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Judge Steps Down from Young Dolph Murder Case Following Appeals Court Order

In response to an order issued by a Tennessee appeals court, a judge has recused himself from the Young Dolph murder case on Friday. The appeals court had raised concerns about the judge’s ability to remain impartial in the case involving a man charged with the murder of the rapper two years ago.

Shelby County Criminal Court Judge Lee Coffee, following the appeals court’s directive, has asked the court clerk to assign a new judge to the high-profile case. The Tennessee Court of Appeals issued the order on September 28 after Coffee had initially refused to step down at the request of Justin Johnson’s lawyer. Johnson is charged, alongside two other individuals, in the fatal shooting of Young Dolph in November 2021.

Johnson’s attorney, Luke Evans, contended that Coffee’s impartiality was in question due to the judge’s failure to inform him about an order that restricted Johnson’s communication with individuals outside the jail, except for Evans.

Both Johnson and Cornelius Smith have entered not guilty pleas in the case of Young Dolph, whose real name was Adolph Thornton Jr. The rapper, music producer, and independent label owner was tragically killed in a daytime ambush at a Memphis bakery while he was in town to visit a sick relative and distribute Thanksgiving turkeys.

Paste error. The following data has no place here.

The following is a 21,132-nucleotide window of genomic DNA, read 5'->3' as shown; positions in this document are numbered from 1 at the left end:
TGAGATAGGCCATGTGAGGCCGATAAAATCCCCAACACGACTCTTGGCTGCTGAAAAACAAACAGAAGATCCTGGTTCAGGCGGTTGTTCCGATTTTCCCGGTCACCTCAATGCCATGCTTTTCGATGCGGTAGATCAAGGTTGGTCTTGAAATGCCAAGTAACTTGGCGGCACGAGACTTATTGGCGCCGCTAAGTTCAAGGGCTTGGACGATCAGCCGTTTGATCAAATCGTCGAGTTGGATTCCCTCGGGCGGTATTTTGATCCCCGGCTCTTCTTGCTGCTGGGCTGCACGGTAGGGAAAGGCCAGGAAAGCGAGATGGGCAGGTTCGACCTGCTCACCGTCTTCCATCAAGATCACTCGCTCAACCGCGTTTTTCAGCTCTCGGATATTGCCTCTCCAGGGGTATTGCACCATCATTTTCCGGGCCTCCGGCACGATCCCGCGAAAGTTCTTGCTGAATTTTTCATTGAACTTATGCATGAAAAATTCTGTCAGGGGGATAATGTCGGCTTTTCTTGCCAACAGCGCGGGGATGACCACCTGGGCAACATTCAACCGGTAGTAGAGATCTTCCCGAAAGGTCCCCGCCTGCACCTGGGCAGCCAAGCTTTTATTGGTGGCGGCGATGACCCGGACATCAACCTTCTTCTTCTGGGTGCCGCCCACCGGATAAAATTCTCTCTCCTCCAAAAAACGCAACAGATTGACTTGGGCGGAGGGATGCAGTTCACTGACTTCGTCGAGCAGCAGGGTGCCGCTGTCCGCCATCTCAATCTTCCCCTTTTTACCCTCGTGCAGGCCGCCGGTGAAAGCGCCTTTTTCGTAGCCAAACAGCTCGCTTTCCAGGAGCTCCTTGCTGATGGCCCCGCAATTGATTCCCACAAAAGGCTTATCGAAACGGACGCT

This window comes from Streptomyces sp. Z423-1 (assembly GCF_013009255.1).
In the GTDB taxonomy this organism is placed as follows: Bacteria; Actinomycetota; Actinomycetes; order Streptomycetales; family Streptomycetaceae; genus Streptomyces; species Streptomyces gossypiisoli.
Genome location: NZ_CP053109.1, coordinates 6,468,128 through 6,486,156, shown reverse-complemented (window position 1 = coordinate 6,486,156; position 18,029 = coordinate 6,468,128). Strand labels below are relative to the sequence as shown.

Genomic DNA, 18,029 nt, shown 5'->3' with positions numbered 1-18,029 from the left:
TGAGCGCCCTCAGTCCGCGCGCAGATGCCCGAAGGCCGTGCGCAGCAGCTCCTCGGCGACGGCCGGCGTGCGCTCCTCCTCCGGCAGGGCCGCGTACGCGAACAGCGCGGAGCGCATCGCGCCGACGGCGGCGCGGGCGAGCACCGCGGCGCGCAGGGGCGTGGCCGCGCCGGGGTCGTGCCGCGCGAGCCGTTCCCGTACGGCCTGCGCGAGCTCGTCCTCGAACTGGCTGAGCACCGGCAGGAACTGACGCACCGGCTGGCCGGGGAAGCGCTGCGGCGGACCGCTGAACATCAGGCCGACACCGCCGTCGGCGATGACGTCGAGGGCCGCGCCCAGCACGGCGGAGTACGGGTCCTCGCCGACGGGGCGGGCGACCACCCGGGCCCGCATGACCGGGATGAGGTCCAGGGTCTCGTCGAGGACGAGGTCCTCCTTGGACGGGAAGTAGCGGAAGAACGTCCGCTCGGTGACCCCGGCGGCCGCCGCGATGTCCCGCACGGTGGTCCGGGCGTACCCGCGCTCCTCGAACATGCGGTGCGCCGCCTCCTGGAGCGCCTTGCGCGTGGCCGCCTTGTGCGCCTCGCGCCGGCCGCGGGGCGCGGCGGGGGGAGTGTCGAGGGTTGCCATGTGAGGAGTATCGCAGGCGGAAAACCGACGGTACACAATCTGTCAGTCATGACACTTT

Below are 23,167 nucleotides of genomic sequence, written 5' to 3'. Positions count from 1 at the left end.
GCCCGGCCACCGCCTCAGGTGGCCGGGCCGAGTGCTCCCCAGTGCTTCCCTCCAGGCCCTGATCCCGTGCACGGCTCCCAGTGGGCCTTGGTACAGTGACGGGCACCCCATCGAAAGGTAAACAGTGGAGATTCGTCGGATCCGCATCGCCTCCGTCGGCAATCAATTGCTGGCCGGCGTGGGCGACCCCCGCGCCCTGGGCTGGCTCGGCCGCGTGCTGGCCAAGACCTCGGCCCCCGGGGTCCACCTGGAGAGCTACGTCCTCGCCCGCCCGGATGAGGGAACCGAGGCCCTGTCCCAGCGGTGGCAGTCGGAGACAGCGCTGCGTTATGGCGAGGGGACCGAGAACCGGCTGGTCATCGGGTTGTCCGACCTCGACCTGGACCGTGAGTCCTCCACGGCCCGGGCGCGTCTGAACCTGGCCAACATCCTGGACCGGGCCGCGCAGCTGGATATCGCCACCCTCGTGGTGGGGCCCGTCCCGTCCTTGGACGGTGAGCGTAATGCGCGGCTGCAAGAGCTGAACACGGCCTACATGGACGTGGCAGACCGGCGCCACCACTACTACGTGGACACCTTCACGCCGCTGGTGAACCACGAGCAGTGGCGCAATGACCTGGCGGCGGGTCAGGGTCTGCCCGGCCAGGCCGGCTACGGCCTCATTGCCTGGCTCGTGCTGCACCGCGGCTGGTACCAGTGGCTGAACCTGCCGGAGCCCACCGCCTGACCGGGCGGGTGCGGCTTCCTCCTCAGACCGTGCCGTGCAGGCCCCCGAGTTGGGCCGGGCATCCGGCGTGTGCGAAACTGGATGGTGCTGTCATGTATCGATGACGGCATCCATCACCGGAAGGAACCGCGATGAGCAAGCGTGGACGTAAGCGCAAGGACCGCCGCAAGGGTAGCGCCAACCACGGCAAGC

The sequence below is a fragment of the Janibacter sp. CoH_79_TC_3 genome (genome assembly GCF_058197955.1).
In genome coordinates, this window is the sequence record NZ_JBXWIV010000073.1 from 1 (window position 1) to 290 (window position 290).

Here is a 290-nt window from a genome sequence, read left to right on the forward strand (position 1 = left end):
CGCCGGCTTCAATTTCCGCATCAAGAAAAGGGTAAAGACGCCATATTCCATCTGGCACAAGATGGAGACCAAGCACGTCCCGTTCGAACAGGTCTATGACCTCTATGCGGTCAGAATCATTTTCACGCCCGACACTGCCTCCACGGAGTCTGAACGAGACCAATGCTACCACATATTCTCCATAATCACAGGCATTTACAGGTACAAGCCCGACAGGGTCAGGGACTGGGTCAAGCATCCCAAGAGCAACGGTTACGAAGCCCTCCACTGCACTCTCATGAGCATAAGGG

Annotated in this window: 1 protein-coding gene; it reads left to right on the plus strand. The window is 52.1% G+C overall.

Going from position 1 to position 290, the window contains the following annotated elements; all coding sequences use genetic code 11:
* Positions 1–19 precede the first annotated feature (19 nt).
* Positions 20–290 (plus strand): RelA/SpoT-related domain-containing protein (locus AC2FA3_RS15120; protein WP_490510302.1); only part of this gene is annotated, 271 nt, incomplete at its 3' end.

Coffee had previously set a trial date for Johnson and Smith on March 11, but it remains uncertain how Coffee’s recusal will impact this schedule.

Hernandez Govan, a third individual, has also pleaded not guilty to orchestrating the killing, which had a significant impact on Memphis and the entertainment industry.

Evans sought Coffee’s recusal following the judge’s restrictions on Johnson’s visitation privileges and the limitation placed on Johnson’s ability to communicate by phone or in writing with anyone outside the jail, including family. Johnson was accused of recording a rap song during a phone call from jail, as reported by the media.

The judge’s order was issued without contacting the defense or holding a hearing, which Evans characterized as “punitive.”

Coffee maintained that he issued the order for Johnson’s safety and denied the allegations of partiality, asserting that he had not formed any judgments about Johnson’s guilt or innocence.

The appeals court also pointed out an improper conversation between the judge and a law enforcement official regarding jail recordings and their release. The appeals court deemed this communication improper because it took place in the absence of Johnson or his lawyer. According to the appeal ruling, this conversation could lead a reasonable person to believe that Judge Coffee had a bias against Johnson.

The appeals court reversed Coffee’s denial of the recusal motion and directed that a new judge should be assigned to the case.

Evans expressed satisfaction with the ruling, stating that Johnson is looking forward to his day in court.

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